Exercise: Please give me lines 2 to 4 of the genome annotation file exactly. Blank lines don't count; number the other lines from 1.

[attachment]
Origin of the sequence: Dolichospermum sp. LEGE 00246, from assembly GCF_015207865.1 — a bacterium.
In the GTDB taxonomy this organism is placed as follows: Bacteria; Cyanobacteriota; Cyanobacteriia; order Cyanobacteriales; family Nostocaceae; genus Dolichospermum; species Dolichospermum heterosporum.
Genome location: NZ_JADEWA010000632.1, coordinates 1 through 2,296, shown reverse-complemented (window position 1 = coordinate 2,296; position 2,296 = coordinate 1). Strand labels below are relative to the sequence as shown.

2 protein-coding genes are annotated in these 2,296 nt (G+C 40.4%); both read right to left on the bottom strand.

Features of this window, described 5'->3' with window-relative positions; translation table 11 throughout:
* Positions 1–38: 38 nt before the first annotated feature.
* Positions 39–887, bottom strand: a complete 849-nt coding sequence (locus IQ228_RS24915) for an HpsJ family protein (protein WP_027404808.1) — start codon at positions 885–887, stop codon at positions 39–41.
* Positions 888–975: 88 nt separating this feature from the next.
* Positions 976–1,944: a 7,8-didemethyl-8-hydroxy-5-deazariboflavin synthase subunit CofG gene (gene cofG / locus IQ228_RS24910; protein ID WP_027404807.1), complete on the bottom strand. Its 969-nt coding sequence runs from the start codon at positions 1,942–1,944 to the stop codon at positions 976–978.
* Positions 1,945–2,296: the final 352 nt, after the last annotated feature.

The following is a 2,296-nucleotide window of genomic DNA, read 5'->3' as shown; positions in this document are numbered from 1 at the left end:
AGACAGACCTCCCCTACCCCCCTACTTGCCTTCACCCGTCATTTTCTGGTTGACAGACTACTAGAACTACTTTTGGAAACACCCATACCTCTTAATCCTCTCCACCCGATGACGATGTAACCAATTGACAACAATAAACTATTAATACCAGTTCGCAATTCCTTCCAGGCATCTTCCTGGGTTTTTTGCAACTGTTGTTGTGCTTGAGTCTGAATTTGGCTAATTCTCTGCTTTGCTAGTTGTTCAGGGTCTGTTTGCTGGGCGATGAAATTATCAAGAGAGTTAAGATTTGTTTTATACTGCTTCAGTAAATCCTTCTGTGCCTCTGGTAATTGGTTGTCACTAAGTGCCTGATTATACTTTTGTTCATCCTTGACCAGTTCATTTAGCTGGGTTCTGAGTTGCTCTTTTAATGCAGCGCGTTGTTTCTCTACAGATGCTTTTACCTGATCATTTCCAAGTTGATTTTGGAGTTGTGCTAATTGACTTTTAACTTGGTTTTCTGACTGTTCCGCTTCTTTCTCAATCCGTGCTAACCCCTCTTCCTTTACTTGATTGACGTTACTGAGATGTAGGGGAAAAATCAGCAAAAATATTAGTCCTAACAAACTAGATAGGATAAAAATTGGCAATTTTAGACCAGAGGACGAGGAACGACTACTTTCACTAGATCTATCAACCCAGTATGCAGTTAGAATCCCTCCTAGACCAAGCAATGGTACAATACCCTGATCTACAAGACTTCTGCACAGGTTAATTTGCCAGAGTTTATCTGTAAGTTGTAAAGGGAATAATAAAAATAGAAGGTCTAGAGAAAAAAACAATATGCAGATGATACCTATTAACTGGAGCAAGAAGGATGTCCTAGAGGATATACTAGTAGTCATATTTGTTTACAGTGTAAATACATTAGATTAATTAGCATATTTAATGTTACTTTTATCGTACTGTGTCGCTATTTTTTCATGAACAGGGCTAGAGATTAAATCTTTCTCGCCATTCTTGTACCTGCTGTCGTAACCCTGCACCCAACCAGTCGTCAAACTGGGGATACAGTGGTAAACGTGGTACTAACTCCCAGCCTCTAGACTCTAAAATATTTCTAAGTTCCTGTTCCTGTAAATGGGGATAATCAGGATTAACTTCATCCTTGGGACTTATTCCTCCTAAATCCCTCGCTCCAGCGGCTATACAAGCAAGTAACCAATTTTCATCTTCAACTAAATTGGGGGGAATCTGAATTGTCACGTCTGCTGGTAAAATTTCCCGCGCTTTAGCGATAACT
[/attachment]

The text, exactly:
In the GTDB taxonomy this organism is placed as follows: Bacteria; Cyanobacteriota; Cyanobacteriia; order Cyanobacteriales; family Nostocaceae; genus Dolichospermum; species Dolichospermum heterosporum.
Genome location: NZ_JADEWA010000632.1, coordinates 1 through 2,296, shown reverse-complemented (window position 1 = coordinate 2,296; position 2,296 = coordinate 1). Strand labels below are relative to the sequence as shown.

2 protein-coding genes are annotated in these 2,296 nt (G+C 40.4%); both read right to left on the bottom strand.